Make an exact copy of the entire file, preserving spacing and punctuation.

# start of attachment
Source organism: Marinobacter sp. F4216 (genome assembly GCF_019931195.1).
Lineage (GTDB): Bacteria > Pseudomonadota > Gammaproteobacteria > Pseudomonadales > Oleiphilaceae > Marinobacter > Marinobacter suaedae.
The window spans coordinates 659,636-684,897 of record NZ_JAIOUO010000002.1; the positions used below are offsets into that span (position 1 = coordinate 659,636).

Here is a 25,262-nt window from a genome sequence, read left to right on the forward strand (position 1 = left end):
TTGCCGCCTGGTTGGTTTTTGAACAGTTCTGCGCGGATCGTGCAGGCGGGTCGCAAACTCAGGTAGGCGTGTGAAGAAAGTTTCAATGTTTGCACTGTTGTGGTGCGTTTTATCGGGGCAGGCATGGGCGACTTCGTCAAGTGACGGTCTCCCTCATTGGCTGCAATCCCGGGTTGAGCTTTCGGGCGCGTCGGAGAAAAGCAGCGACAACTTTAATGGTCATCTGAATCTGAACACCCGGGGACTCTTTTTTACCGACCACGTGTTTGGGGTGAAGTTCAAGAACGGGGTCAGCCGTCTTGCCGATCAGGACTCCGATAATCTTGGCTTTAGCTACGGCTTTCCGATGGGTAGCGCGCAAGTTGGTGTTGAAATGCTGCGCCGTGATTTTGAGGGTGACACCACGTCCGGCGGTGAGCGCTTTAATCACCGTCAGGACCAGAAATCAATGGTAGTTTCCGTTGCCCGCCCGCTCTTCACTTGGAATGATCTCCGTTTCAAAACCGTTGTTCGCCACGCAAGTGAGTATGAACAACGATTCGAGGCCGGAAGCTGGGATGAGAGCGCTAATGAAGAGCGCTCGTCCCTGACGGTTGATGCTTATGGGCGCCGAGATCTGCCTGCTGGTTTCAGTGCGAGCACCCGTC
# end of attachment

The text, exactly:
Source organism: Marinobacter sp. F4216 (genome assembly GCF_019931195.1).
Lineage (GTDB): Bacteria > Pseudomonadota > Gammaproteobacteria > Pseudomonadales > Oleiphilaceae > Marinobacter > Marinobacter suaedae.
The window spans coordinates 659,636-684,897 of record NZ_JAIOUO010000002.1; the positions used below are offsets into that span (position 1 = coordinate 659,636).

Here is a 25,262-nt window from a genome sequence, read left to right on the forward strand (position 1 = left end):
TTGCCGCCTGGTTGGTTTTTGAACAGTTCTGCGCGGATCGTGCAGGCGGGTCGCAAACTCAGGTAGGCGTGTGAAGAAAGTTTCAATGTTTGCACTGTTGTGGTGCGTTTTATCGGGGCAGGCATGGGCGACTTCGTCAAGTGACGGTCTCCCTCATTGGCTGCAATCCCGGGTTGAGCTTTCGGGCGCGTCGGAGAAAAGCAGCGACAACTTTAATGGTCATCTGAATCTGAACACCCGGGGACTCTTTTTTACCGACCACGTGTTTGGGGTGAAGTTCAAGAACGGGGTCAGCCGTCTTGCCGATCAGGACTCCGATAATCTTGGCTTTAGCTACGGCTTTCCGATGGGTAGCGCGCAAGTTGGTGTTGAAATGCTGCGCCGTGATTTTGAGGGTGACACCACGTCCGGCGGTGAGCGCTTTAATCACCGTCAGGACCAGAAATCAATGGTAGTTTCCGTTGCCCGCCCGCTCTTCACTTGGAATGATCTCCGTTTCAAAACCGTTGTTCGCCACGCAAGTGAGTATGAACAACGATTCGAGGCCGGAAGCTGGGATGAGAGCGCTAATGAAGAGCGCTCGTCCCTGACGGTTGATGCTTATGGGCGCCGAGATCTGCCTGCTGGTTTCAGTGCGAGCACCCGTC